Today, any discussion about governmental approaches to implementing a resource-related goal, whether soil conservation, water-quality protection, or sustainable forest management, invokes a discussion about the implications of the proposed approaches on property rights. That is a positive development in one regard, because it requires regulatory officials to be sensitive to the impact of their choices on private landowners. For example, property-rights discussions have led to the following suggestions for designing regulatory programs on private forest management practices (Cheng and Ellefson 1993b):
- Advance well-defined and legitimate state interests in private forest property.
- Complement well-defined and long histories of public policy favoring environmental protection and land-use control.
- Promote the distribution of program benefits among many, widely dispersed segments of society.
- Avoid the promotion of severe reductions in the value of private forest property.
- Avoid denial of all economically viable uses of private forest property, if denial would result from standards requiring permanent physical occupation of private property.
- Apply rationally based and reasonably constructed forest-practice standards.
- Firmly link regulatory standards (required forest practices) to state interests in private forest property.
- Avoid burdensome and overly complicated procedures that deny use and management of private-forest property.
- Avoid arbitrary and capricious application of forest-practice standards.
Discussion of property rights in a forestry context has been valuable because it provides the opportunity for officials and policymakers to consider alternative methods that might be available to achieve the same goals. Conversely, increased attention to property rights concerns can also have negative consequences if it results in the refusal of public officials to act. When that happens the controversy over property rights might result in the delay of important societal objectives because of potential litigation or adverse legislative action.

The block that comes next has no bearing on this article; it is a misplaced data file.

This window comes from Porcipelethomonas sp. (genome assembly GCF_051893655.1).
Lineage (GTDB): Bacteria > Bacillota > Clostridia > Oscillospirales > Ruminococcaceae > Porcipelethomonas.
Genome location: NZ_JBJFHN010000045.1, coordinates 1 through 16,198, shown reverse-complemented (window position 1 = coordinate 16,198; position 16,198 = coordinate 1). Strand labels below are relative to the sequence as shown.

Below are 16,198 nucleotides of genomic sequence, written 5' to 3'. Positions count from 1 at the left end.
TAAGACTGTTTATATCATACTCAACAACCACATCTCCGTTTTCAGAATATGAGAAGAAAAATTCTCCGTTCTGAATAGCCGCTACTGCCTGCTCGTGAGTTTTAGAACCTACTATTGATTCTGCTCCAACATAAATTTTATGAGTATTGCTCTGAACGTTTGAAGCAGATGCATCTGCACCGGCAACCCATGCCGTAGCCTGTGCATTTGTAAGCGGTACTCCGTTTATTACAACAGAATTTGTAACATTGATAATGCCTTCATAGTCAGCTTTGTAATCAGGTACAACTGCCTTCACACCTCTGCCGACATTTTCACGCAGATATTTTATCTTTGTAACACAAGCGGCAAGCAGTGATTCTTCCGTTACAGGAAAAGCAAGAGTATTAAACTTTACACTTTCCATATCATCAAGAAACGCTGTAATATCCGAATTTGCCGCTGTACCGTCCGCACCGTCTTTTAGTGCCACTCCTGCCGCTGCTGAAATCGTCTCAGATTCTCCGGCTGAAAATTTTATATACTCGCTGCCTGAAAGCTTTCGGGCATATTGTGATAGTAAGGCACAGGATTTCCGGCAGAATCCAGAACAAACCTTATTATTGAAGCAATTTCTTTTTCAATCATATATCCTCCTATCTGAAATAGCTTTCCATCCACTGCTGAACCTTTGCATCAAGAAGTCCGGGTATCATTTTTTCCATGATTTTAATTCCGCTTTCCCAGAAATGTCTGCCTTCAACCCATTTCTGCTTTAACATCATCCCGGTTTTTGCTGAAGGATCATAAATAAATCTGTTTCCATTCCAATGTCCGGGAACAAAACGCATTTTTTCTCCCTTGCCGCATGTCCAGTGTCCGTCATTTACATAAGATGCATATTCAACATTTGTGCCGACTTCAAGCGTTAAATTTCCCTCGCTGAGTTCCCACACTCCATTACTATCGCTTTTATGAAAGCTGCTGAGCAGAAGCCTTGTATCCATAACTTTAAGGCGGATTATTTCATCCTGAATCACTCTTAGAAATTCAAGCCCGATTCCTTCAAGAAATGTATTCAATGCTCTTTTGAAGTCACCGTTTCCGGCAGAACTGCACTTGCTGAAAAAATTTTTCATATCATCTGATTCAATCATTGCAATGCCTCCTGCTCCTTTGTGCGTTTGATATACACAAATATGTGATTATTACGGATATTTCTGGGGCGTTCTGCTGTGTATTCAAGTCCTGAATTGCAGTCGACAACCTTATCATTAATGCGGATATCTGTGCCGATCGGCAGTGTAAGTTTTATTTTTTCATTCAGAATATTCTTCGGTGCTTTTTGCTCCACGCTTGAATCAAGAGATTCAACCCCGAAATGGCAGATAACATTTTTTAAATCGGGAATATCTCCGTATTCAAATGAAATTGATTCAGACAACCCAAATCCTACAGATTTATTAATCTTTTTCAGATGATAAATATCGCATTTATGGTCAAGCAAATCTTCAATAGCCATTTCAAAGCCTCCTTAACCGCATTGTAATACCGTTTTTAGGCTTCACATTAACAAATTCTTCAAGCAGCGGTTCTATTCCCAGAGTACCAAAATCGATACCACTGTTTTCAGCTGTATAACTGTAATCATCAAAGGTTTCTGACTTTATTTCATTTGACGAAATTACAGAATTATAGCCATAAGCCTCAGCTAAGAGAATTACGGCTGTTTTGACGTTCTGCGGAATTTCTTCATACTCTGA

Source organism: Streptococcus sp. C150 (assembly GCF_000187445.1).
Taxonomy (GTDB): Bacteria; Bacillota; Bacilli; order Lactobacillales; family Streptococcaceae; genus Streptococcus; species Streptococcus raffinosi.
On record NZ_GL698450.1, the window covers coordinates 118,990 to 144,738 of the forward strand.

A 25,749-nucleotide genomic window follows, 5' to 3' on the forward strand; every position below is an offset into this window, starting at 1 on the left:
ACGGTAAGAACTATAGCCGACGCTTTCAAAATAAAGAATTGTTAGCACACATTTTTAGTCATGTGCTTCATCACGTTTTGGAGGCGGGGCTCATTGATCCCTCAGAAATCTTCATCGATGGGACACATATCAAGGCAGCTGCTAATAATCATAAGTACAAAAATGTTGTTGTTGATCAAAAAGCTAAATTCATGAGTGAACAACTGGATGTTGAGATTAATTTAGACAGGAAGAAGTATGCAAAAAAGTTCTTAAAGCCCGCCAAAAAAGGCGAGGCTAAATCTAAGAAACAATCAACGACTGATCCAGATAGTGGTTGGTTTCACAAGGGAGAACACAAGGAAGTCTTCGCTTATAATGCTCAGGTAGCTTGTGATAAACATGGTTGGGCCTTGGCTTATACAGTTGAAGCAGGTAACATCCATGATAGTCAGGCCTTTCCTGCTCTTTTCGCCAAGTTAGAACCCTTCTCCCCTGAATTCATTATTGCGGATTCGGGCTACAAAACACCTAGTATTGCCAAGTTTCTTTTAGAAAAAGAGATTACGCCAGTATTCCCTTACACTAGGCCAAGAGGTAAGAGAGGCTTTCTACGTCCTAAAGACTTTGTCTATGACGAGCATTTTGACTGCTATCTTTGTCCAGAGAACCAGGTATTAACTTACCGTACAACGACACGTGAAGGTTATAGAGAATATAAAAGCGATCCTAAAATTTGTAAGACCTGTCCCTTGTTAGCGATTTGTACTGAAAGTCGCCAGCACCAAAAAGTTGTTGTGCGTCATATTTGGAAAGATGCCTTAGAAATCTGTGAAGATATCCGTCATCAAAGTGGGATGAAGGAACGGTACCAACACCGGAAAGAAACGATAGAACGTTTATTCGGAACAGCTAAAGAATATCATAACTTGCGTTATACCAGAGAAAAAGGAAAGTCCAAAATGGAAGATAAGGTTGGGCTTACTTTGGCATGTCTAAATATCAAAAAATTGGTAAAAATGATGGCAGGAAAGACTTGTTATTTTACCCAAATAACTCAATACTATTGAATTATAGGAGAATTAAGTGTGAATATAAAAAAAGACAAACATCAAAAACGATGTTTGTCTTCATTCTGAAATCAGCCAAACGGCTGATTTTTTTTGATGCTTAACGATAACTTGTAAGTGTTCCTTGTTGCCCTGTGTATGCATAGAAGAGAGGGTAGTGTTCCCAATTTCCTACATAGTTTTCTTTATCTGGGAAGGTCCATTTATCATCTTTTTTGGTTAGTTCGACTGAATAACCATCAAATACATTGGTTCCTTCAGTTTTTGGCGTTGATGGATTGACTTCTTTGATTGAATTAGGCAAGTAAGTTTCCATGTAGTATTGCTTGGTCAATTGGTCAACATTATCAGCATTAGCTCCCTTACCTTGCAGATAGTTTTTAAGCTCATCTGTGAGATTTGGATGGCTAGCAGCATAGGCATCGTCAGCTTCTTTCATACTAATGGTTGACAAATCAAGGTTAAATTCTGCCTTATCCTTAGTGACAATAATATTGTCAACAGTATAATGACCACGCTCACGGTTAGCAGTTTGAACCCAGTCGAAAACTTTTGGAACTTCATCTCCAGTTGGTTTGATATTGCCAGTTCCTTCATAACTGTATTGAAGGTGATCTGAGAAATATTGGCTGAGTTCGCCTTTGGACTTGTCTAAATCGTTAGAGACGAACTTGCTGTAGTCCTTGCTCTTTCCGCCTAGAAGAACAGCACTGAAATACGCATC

New forestry laws illustrate the important impacts of the second stage of policy development. First, the forestry sector has been given the evidence of adverse environmental impacts and is defining mechanisms to correct the adverse impacts with ownership commitment to stewardship. Second, the forest industry is recognizing its impact on the environment. It is increasingly clear that society will not accept environmental problems as the cost of having reasonably priced lumber and paper. Third, laws and legal institutions are being used to deal with the impact on the environment and to implement a ''new relation" between forest owners and the environment. As a result of the shift in society's attitude toward use of forestlands, government programs are being reexamined.
Summary of Findings and Recommendations
Achieving the levels of forest stewardship that will ensure the sustainability of privately owned nonfederal forests implies a sensitivity to the public interest in private property as well as to the private owners interest in exercising certain rights in property. Private landowners most certainly have a responsibility to be good stewards of the land, while society has a responsibility to encourage them to fully exercise these responsibilities. In both situations, the nexus of the issue often involves agreement on acceptable standards of forest stewardship. The special perspective of Native American toward property can be instructive in this respect. The rights-responsibility dilemma can become especially acute when government implements regulatory programs. The latter should be designed to both foster stewardship among private owners while at the same time respecting deep-seated desires to exercise rights inherent in private ownership of forest property.
Acknowledge public and private rights and responsibilities associated with nonfederal private forests and the multitude of ways that these rights and responsibilities are exercised by various landowners.
This acknowledgment points to the following specific recommendations:
- Federal program goals and objectives should build on the variety of interests and objectives of nonfederal forest landowners.
- Federal regulatory programs should be designed to reflect public and private rights, responsibilities, and interests in sustained management of nonfederal forests, especially private forests.